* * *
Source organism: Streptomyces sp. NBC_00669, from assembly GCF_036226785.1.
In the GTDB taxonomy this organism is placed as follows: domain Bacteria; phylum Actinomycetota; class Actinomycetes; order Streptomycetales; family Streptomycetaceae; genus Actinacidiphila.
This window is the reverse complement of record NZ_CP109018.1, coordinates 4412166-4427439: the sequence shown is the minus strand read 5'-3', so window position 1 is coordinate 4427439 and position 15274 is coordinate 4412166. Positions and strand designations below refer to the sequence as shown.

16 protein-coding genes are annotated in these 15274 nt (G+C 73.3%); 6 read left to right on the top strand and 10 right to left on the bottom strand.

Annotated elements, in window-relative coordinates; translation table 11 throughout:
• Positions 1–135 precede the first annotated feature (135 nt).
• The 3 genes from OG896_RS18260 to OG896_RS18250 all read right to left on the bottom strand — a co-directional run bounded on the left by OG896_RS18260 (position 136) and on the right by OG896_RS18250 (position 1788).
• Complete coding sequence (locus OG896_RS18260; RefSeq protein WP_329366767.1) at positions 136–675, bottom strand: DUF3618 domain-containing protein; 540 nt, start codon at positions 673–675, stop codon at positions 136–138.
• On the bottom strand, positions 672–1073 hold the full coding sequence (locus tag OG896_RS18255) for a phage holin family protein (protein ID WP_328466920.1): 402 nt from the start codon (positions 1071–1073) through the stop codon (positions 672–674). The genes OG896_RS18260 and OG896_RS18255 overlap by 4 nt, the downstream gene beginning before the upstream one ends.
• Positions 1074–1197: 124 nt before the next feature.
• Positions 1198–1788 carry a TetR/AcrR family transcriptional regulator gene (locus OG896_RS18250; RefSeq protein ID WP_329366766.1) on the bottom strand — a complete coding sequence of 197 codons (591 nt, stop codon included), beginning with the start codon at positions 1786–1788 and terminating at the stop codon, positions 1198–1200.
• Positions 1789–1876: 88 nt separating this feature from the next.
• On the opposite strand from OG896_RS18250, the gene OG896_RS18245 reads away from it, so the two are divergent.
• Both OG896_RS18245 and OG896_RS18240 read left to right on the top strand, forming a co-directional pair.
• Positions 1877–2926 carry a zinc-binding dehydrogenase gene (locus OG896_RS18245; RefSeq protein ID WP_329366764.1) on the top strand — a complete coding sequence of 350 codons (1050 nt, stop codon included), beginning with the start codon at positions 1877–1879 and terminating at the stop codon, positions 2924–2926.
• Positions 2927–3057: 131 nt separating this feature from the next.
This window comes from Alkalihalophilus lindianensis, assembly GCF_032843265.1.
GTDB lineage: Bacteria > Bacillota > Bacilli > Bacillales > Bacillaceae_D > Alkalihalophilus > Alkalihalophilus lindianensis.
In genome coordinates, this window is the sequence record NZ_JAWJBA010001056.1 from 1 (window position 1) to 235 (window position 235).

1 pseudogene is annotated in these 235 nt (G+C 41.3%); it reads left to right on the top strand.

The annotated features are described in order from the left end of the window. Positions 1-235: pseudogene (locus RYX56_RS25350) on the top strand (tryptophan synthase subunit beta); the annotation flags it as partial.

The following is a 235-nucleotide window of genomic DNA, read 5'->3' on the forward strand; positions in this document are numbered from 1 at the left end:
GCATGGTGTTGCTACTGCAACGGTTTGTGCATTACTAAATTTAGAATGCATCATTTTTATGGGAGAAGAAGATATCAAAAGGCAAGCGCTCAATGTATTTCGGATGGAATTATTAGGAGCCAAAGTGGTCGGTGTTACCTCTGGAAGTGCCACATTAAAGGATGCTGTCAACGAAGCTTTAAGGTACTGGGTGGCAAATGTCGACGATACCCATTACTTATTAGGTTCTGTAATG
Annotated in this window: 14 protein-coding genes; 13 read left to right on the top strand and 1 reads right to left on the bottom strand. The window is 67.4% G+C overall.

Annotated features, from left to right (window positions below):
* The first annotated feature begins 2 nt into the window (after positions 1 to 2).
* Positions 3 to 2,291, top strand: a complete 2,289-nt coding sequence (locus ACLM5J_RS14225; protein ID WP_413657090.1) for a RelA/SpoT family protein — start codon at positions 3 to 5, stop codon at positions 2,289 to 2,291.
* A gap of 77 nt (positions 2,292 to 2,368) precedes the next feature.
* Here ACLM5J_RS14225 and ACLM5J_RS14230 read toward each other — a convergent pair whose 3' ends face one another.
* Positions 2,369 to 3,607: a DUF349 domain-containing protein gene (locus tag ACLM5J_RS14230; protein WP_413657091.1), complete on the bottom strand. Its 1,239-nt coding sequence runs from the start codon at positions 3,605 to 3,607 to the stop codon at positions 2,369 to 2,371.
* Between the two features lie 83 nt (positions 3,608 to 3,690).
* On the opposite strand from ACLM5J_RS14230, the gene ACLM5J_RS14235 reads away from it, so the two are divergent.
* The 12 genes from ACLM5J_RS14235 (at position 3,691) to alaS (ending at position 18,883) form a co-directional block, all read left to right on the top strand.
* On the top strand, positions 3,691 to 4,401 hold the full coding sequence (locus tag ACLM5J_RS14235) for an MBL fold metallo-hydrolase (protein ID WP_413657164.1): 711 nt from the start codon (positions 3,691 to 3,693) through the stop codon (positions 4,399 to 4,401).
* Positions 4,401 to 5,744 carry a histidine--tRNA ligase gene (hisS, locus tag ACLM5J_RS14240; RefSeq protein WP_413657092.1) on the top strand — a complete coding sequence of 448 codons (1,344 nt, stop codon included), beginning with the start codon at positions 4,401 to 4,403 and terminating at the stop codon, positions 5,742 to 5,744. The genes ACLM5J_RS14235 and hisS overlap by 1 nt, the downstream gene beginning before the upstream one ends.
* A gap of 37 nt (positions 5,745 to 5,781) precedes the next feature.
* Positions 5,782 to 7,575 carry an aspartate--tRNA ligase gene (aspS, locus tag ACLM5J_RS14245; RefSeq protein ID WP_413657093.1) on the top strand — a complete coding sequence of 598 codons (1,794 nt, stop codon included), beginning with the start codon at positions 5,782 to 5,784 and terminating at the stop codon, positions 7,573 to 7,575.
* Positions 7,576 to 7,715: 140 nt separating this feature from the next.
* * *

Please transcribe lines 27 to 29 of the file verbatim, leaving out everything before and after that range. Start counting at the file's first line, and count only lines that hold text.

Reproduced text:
* Positions 3 to 2,291, top strand: a complete 2,289-nt coding sequence (locus ACLM5J_RS14225; protein ID WP_413657090.1) for a RelA/SpoT family protein — start codon at positions 3 to 5, stop codon at positions 2,289 to 2,291.
* A gap of 77 nt (positions 2,292 to 2,368) precedes the next feature.
* Here ACLM5J_RS14225 and ACLM5J_RS14230 read toward each other — a convergent pair whose 3' ends face one another.